So here’s to normalizing pumping, friendly workplaces, and hungry, tired moms overcoming the added daily challenge of exploding boobs.
On the one hand, you make your opinions known.
My baby ate my homework.
On the other hand, you have to constantly watch your back.
And that’s a lesson in how to survive in your family of six.
I had an unexpected emotional trigger when, as I walked toward the office fridge to grab my pumped milk at 18:45, I saw the fridge door already open, with its glistening empty shelves, and the cleaner standing in front, putting new garbage bags in the trash cans.
The office manager had emailed earlier that everything in the company fridges would get chucked today at the end of the day… I frantically asked the bewildered cleaner if it was really all gone, ‘no, I don’t need milk, it was my pumped milk, mother’s milk, that was in there, in a special bottle,’ and he did feel sorry for me… and had been just doing his job…
I left and stood by my car watching the other cleaner toss the day’s garbage bags into the parking lot dumpster. I debated looking through them. I debated crying. I debated going home.
It wasn’t a lot of milk and I have more bottles. But finding 30 minutes during the day to put my baby first is hard. Every. Day. And finding time to give her special attention is hard. She doesn’t even drink it… she eats it sometimes, as a meal. She never accepted bottle feeding.
She’s nearly nine months and I’m sad to come to terms with moving on from pumping. Because it’s just another little chapter to close up in our lives together.
[UPDATE January 16 2017: Is now a good time to mention my frozen stock just fell to the floor and cracked and broke?]
Durable. Is that a weird way to describe you?
Persistent. Attentive. Problem-solving.
You’re proving more by the day that you can keep up, especially with Nettles. The thought of the pair of you… well… makes me realize I’m going to need to up my game.
In the meantime… stay innocently curious, deliciously cute, with that face that reads, yeah, I’m in the joke.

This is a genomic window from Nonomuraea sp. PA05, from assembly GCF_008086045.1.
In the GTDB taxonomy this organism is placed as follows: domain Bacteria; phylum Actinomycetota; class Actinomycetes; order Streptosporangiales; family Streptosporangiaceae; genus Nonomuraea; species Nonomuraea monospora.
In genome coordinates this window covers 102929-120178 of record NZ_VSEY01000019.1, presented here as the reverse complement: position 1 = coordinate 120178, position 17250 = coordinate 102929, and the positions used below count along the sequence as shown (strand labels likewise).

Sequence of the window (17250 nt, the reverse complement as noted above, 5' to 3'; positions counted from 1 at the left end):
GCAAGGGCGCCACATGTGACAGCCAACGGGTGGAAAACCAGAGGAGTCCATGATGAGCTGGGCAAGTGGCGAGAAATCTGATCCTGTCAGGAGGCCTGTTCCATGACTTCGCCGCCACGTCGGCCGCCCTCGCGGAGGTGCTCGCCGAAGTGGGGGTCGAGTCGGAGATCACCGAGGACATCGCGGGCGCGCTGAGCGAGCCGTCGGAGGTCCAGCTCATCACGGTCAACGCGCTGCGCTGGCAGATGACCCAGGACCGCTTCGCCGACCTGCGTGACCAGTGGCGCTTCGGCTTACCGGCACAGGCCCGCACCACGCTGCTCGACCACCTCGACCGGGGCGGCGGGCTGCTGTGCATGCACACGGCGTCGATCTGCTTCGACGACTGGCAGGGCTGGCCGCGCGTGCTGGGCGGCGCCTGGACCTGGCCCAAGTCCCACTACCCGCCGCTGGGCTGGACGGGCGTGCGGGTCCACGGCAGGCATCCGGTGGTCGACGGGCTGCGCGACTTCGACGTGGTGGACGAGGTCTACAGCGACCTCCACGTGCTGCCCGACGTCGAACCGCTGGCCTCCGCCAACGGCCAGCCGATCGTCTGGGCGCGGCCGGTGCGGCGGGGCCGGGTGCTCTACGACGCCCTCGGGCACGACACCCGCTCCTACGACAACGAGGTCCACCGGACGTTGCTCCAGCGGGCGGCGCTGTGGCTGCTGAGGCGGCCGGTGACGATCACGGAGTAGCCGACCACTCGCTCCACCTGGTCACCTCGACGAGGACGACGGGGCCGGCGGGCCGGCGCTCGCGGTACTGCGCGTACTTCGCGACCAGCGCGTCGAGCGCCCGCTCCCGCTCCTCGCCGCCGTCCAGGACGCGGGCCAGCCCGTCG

“Really, ima. Do you do it?”
It was a heavy one, and I’m kinda not sorry that #dinovember 2016 is officially closed…
View the album here.
No joke – you’ve made it clear. You may be four, but you’ve given me a run for my money. This doesn’t get easier just because you’ve done something similar before.
Going back to work has been extremely difficult – that has always been the case – but your refusal to take a bottle was incredibly frustrating and a little scary. For a couple months, I had to contend with the fact that I’d have to go back to work and you would just not eat enough. You wouldn’t take a bottle and you wouldn’t let a spoon enter your lips.
We got through it – you’re eating beautifully, and you’re getting your nutrients your way. And you did me a favor. Us a favor. You’ve forced me to slow down. You’ve shown me I have to make time for you, make sure we spend time together. You won’t fall between the cracks. You won’t be neglected or forgotten.
You’ve made a point of not being just #4 or the baby or another kid to feed.
You are THE kid to feed. The kid I have to stop what I’m doing and sit with.
So thanks, Zooey. Thanks for creating the space for that. Thanks for making me slow down with you.
Also… I love when you high-five me as you start your meal.